the size of our stock that means
I ,~ a full line of sizes in popul'ar
styles always ready to be found
in our store
'You will find our Shoes the
su bstantial kind of merchandise
* - that you will want to buy again.
When it Comes.
th ,oe p r wife raise a rumpus wh'en.
"No. but shte does when 1 get hiome."Y ur
He that well and rightly considereth WT TH.
is own works will find little cause~ to~ B nfT rb vle
judge ardly or another.-Thomias a ubvllS .
Gentle and Effective Laxatiyve.bg a wt hebgrolan h ltl
A mild, gentle and elfective laxative
is hat people demand when sulfermu.e mnwt h iterl r lk ecmd u or
roi cof3stipationl. Trhousandls swear aeoe obro esaddpstr lk. O rpr
, Dr. King,s New Life Pills Hugh ' oei omk u akamta eei otecm
T ir an, of San Antonio, Trex. writ's: ' n rl n t tosi riua
Thv are, beyond questiOn, the bes;t~mnt n~e a bpp n
pills inv wife and I have ever taken."'vteyuosarachkigcontwhu,
['hey n'ever cause pain. Price 25c. 't
Jruists, or by mail, H. E. Bucklen
& U. PhilBelkhiofrTurbevilleAd '
She Had Money.evilleeS. . Sw
thi3~ he W~thl is: Whitch 1comthites cait ,cnfig en, consiscetenc Mr andr r
-9 cortes.CTh binmanereh teoti rol andtheenttl
tma wih teilitlerol ar ea rte welcom e s.yur oors.
'.\li I an afm're open itoi torrowerers an her aike. You r eel Goo .
munty n gnerladis ealth cntioar of byadmint
"Yimu see. Fvitehyouttosstart anchec i c hn th use aeon ee a
on' Pl depeha aor Stih Lous. AdFrsaeb lldaes..v.
bthmor thneirbt iober now yeat oit
aihs t wu-ie years ago?"Con
re: au w ou ere ny ote in eve then."et tejveie'ls n h u
e l reop atlied.rdfrhr"C l'"o.Hry"se a.'htI u
c-.ohecordhafraid. youB wishe tuo twfrlautteerbrs,
me.R eImam nearolyep atwenoty'e."gwhtth
"o s-eeii w'm n thiety-seeal. and j Idd ~ -
do'l.:ev work t Ioae-n m omen SaebtoksnsDu Soe mA
"Odh. ~r ace!t. t Il'kow romnit ic th ouh ______________________________
hr ki wne r andyd~u m o ter ' han e
adped'emn" suchii juiovel wa ito let a b-oun s lwy brk B
g rl ' ndtow o ihtem' :ured for her '."hOd-ory
whenFoly Kdne Pil, re IS~. Fr, e'salwyscryineyatd g driqik. nnevu lotaes ndfml
Culzi o reOtereisWnt ue nioaing wtmen1heenHaale and SiclBSladder.UB E
The wtc~.:ork t of ho !np ning rmen l Saard Di eks nser store .Andtnca. ~tebetmdcieee
s re cs te F oe itodn e-hy i invi VESTSELS hllTNCg-vsou OG
Portbadersist erti w il . d ieve aara'~ s the batter uilth e ? tee-e dugs' cutr
Phn andleat a thdev Piae ed,Sc 100 tu o. For H ' l a t an d gtrchquic.-e
3rances count to inv
with a well
pearance has or Ov
r his neighbor
things of this at $1C
f the Cloth- W
it your pocket Clothi
Secret of a Sign Painter,.
Sign painters do not usually achIeve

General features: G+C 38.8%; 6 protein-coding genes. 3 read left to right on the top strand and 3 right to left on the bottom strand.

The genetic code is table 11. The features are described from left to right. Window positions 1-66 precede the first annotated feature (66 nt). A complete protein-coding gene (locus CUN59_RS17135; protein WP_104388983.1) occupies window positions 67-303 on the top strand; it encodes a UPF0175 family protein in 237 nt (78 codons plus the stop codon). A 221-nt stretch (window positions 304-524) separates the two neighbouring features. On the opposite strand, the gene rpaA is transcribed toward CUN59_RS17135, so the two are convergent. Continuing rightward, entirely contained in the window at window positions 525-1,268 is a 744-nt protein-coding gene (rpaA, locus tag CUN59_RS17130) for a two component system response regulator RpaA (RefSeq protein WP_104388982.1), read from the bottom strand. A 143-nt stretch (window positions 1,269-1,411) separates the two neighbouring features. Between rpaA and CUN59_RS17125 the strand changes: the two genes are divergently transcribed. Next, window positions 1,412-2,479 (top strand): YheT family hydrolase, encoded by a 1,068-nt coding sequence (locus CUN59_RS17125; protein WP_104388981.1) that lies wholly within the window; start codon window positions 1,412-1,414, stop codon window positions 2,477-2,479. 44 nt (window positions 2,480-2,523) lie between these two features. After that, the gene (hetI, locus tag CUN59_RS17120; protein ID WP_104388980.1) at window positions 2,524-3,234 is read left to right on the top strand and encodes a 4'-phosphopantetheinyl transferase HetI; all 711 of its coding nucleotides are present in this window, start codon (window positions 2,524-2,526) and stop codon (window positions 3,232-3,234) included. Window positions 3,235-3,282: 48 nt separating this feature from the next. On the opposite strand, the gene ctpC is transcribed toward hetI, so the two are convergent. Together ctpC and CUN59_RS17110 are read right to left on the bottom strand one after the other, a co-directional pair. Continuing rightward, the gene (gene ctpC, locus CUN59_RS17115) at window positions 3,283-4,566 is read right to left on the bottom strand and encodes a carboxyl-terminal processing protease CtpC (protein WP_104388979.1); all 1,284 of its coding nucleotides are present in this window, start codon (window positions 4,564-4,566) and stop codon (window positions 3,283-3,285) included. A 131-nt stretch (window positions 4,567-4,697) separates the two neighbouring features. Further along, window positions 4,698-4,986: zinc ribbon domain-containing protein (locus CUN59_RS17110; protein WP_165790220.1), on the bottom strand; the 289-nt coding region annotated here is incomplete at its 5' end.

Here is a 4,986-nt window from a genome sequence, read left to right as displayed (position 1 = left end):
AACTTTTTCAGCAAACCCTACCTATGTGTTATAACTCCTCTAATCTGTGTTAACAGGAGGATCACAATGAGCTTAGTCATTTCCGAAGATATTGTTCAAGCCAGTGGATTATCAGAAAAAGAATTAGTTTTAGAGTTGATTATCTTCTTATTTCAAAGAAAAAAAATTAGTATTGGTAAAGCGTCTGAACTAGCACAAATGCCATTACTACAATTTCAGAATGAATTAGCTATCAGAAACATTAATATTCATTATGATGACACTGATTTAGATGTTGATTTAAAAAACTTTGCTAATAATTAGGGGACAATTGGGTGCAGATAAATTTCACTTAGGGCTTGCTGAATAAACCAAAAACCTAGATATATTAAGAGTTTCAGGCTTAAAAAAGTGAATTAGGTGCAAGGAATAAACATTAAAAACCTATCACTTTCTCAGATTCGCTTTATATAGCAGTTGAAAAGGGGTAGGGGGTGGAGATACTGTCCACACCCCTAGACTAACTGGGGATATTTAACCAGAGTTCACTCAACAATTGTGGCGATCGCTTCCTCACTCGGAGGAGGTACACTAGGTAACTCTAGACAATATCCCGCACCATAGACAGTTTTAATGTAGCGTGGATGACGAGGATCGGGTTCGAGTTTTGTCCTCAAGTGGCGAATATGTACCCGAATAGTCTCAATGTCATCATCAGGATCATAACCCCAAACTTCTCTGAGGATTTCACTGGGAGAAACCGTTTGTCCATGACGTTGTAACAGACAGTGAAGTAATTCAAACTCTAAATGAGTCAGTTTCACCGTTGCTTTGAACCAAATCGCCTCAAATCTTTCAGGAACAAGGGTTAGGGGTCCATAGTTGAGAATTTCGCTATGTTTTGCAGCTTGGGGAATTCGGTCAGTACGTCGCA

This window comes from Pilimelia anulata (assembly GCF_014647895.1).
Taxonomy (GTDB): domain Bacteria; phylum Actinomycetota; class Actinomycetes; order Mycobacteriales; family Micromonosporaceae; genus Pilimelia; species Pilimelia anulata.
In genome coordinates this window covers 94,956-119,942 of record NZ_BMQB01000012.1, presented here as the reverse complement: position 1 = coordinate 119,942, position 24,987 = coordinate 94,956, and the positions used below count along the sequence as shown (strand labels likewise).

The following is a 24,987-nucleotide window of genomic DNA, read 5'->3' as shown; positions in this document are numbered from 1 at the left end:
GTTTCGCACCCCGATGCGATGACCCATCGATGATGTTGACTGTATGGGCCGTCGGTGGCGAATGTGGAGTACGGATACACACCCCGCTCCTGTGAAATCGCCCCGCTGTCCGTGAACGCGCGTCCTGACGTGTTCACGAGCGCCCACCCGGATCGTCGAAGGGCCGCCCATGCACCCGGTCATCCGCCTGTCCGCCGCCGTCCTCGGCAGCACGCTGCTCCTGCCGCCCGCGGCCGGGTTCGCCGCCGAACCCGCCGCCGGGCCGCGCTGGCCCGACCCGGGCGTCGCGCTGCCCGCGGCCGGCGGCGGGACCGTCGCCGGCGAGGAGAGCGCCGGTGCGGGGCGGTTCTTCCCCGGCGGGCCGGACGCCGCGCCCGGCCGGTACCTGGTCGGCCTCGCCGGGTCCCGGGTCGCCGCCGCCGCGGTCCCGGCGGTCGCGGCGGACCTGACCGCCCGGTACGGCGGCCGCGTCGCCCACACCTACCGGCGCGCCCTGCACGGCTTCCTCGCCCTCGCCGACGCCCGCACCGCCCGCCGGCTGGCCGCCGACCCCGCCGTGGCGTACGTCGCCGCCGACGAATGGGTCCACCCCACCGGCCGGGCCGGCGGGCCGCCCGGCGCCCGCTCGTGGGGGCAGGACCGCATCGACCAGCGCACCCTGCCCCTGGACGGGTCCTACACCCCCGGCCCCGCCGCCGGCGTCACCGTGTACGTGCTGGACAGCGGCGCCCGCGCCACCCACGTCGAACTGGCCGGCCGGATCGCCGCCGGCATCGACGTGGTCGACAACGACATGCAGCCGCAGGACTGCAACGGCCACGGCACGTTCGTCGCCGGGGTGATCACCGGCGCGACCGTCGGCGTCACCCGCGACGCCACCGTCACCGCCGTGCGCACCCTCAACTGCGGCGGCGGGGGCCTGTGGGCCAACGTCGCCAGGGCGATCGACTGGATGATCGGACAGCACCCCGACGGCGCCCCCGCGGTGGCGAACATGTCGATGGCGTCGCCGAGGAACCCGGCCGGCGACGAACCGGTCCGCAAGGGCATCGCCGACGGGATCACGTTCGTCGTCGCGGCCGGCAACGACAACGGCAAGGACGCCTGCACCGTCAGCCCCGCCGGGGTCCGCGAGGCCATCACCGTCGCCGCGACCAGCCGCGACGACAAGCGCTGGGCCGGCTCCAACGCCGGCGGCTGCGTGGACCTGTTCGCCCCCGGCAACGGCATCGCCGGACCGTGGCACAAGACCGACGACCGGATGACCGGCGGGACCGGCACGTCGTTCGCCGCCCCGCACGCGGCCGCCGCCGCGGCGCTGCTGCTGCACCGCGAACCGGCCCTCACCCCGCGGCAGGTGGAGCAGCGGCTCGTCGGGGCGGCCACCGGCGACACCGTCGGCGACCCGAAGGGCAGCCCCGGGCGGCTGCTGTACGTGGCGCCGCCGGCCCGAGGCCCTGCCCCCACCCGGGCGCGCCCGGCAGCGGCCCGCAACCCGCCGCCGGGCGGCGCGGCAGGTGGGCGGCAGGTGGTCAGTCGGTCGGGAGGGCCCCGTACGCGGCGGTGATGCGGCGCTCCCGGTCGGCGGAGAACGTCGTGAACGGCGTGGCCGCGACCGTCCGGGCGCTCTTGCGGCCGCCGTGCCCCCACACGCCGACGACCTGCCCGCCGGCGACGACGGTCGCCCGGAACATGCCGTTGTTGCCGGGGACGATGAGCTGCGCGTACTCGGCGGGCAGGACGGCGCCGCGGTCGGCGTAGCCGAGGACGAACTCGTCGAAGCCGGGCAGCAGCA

fame, but there was one in the last
century who did achieve a curiously
ng lived bit of work. This was the
man who painted a station sign at
Harpers Ferry, shortly after the com
pletion of the railway line to that
point. Th*e sign is in possession of a
western society of engineers.
For a long time the society endeavor
ed to ascertain who mixed the paint
and applied it to the sign. which was
placed in position at the Harpers
Ferry station about forty years ago.
Summer's heat and winter's storms in
no way dimmed the luster of the paint
used to make the words "Harpers
Ferry." They stand out as boldly
as tbe day they were formed by the
painter's brush. The wood around the
letters ha s been worn about a six
teenth of an inch by sand beaten
against it by fierce winds. but the let
ters have withstood the elements. It
is asserted- that no paint manufac
tured nowadays is equal in durability
to that which was applied to the old
For a long time. but without success.
the society tried to learn the identity
of this humble artist.-Roston Post.
I Her Ange! Child.
Mother's darling. aged four, was not
to be like other boys and learn to use
naughty and mangy words. He was not
allowed to play with the older hoys in
the neighborhood for fear his sensitive
nature might be shocked at the lan
guage they used. One day while
mother was busy he slipped over into
the next street and played for half
an hour with a crowd of older boys.
In that half hour he took a complete
course in modern language.
On his return uRother said:
"Where has my precious been?'
"You should worry and get a wrin
ke." he cheerfully replied.
"Dearest, tell mother where you
learned such horrible language!" moth
'Aw. good night, shirt." came sweet
ly from te cupid bow mouth.
Then miothe(r com:meniced to weep, for
she reailiz'ed that her :angel child waa
int a boy aifteri all.-- Iiio.nsas City Sta:-.
Henr' A J. bn'on, a business man
of L'An se. Mich., writes: "For year s,
k'ua a a Honey and Tar Compound for
coues and coids has been our famiuy
.nedicine. We give it to our children,
wh'a like it on account of its pleasant
caset. It is a safe cure for coughs and
told." It contains no opiates. For
sale by all dealers every where. Adv.
Curiosities of Korean .lustice.
The Koreau judge dispense~s justice
in the ropenl. and by ettiuette only the
jd 'enn sit. -:very o'ne else must
stand. creptinlg the prisnerr and his
friends. who are (nreedt to remain in
a humble kueelinga positlion with bow
ed heads l'-util quite Ir-eently these
trials were always very one sided and
shockingily unjust. When i mnain wais
b~roght to a judge' it -;:as tatken for
granted he was guilty. and !f ie did
not confess be was tortured anrd rmarde
to do so. witnesses. too. were olpenly
tribed. in fnect. rgiv'ing e'videne' for
or against an accused prerson~ mant a
living to a portion of the 'oteiunity.
and these witnesses naturalhly favored
those who paid best. i'unilshmenits
varied. if the prisons were too full
and the condemned could not pay a
une they were often given a chance
to escape or dIsappeared by sonme
means. Though these are things of
the past. Korean judges, like those of
China, possess a poor Idea of the
sense of justice.--Wide World Maga
A Marvelons Escape.
"Mv little boy had a marvelous~ es
tcape," writes P. F. Bastiams of Pe'rioc
lAlbert. Cape of Good Hope. "It oc
tcured in the middle of the night. H
got a very severe attack of croup. A
luck would have it, I had ahlrge bottle
of Chamberlain's Couich Remredy ii
the house Afrter following the direc?
Iio for an hour and twenty minu'ss
Ihe was through all danger." Sold b~I
all dealers. Advt.
If ou ato pug ontrbut irectly to
and other sedaan otivstien t y ohve
oq or ~uid. Aono expectora ~ike i
C ab erlais Cough RMedyins wa
Is youed hat ocoenribut e itrey
ed occureeing cplas roheiters
od pneumonia. use outh edieases.
That ctin ohydpnemopineer ruls
aromd olher edativerlin's ouh
Remeins use.gha aeed worl what
sneed.o fori cues.Inans ounoecltr
bopied or eedin seace For saierm